What is an anachronism? It’s your hard-boiled detective strolling across the Golden Gate Bridge in 1929 when it didn’t open until 1937, or your Regency earl telling his butler he’s a “bozo.” When you make this kind of slip, you take your readers out of the immersive fictional world you have so carefully built.
There are a wealth of online sources to help writers avoid errors of fact, but how do you evaluate words or phrases? How do you find out whether a character would have used a term in a specific period?
I rely on three primary resources when I am editing historical fiction. All of them are free and accessible online.
The oxford english dictionary
Unlike other dictionaries, the OED aims to record not just current definitions, but also the whole history of the English language, which makes it a key resource for writers of historical fiction.
EXAMPLE Let’s go back to our Regency earl who needs to impugn the intelligence of his butler with a more historically correct term than “bozo.” Sifting through the thesaurus, you come across the word “numbskull” – perfect! But was it in use in Regency England? Let’s find out:
Yes! You can tell from a glance at the chronologically arranged quotations that the term was in use in your earl’s period – you even have two spellings to choose from. If a term is primarily associated with American English, you will see a notation of “chiefly N. Amer.” or “U.S. slang.” above the entry.
Before you click away from the entry, read through the quotations from the time period in which your novel is set to see if you find other wonderful terms – like “wheedling jades” – to add to your repertoire. Also note that you can click on the “Thesaurus” link at the top right of each entry to bring up a window with more synonyms, arranged by date. You can click on any term to go straight to its definition and examples. I love the evocative “dasart,” which sounds like dull plus bastard or dastard.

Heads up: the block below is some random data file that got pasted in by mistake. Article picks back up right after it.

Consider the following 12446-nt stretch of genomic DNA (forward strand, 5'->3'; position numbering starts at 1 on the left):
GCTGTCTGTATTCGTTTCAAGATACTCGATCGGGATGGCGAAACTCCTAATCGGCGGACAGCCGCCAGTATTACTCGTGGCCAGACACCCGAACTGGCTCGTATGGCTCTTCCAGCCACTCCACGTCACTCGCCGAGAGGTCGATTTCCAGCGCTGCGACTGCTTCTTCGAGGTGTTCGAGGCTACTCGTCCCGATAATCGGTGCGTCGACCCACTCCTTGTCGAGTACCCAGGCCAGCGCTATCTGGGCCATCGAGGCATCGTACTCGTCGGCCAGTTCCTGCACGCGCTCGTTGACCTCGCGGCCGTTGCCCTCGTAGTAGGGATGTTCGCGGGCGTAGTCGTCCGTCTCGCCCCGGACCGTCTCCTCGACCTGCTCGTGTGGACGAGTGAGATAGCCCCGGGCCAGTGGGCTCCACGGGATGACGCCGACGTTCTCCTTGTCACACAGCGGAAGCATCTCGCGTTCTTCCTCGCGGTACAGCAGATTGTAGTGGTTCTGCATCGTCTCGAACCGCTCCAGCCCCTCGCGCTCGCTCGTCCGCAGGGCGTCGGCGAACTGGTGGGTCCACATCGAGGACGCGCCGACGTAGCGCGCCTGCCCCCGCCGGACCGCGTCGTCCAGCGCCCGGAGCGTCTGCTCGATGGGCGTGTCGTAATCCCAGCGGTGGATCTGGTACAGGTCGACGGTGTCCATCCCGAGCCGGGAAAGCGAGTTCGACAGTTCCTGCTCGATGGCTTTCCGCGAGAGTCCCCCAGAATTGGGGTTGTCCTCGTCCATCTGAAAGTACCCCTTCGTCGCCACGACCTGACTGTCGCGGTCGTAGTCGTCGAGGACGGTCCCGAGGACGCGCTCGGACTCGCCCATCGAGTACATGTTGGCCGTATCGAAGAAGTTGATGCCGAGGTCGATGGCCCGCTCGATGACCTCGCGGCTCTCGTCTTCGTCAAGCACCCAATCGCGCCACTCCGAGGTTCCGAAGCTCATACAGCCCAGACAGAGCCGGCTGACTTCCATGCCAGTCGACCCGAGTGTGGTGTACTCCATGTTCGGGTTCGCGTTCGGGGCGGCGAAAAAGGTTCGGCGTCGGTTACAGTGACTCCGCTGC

HOW TO ACCESS Accessing the OED requires a little bit of work on your part, but it is well worth the effort. Most public library systems provide free online access with your library card, so start by checking there. If you find that your library does not subscribe, call them up or send them an email asking if they will. Better yet, go to the library in person to use the dictionary and speak to a librarian about gaining online access. If that doesn’t work, contact your nearest university or college library to see if you can arrange for borrowing privileges for their collection. State universities in particular often provide public access to state residents, which will often include access to online resources like the OED. If all else fails, you can purchase an individual subscription, though it is costly at $295 per year.
BONUS Take a look at the historical thesaurus, which you can find on the main search page, to find words by topic.
Google’s Ngram Viewer allows you to search for words or phrases in what is considered the most complete collection of English-language texts ever assembled. Bryan Garner uses ngrams extensively in the newest version of Modern English Usage (a worthy addition to any writer’s reference shelf or Kindle collection).